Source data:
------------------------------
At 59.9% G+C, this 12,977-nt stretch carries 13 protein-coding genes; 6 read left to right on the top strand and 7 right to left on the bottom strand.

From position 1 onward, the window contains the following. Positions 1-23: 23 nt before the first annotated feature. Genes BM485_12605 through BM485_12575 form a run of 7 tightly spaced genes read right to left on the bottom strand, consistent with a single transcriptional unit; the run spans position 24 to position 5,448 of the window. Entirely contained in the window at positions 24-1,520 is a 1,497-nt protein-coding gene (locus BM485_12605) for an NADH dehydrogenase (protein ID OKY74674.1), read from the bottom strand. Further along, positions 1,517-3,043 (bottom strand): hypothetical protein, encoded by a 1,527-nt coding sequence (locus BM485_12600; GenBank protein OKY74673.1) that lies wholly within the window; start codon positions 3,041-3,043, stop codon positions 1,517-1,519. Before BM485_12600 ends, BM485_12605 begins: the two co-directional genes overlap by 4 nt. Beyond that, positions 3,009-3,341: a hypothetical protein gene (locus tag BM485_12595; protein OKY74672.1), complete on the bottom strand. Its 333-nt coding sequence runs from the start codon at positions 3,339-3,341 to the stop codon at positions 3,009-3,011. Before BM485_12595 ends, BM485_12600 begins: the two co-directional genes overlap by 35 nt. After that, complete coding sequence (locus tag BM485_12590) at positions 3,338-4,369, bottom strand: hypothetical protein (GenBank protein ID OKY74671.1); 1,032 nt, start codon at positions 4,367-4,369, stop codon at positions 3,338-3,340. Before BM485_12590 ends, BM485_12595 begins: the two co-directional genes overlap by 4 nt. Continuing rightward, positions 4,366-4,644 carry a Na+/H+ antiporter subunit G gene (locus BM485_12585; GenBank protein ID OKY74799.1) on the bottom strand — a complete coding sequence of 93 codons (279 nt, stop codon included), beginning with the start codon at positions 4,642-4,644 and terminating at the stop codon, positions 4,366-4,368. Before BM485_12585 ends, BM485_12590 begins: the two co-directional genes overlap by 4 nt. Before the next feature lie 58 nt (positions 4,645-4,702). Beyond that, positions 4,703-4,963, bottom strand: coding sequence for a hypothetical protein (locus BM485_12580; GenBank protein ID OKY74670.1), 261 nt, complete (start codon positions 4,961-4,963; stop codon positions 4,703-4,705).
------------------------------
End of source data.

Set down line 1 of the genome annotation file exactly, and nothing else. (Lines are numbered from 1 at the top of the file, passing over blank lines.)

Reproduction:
At 59.9% G+C, this 12,977-nt stretch carries 13 protein-coding genes; 6 read left to right on the top strand and 7 right to left on the bottom strand.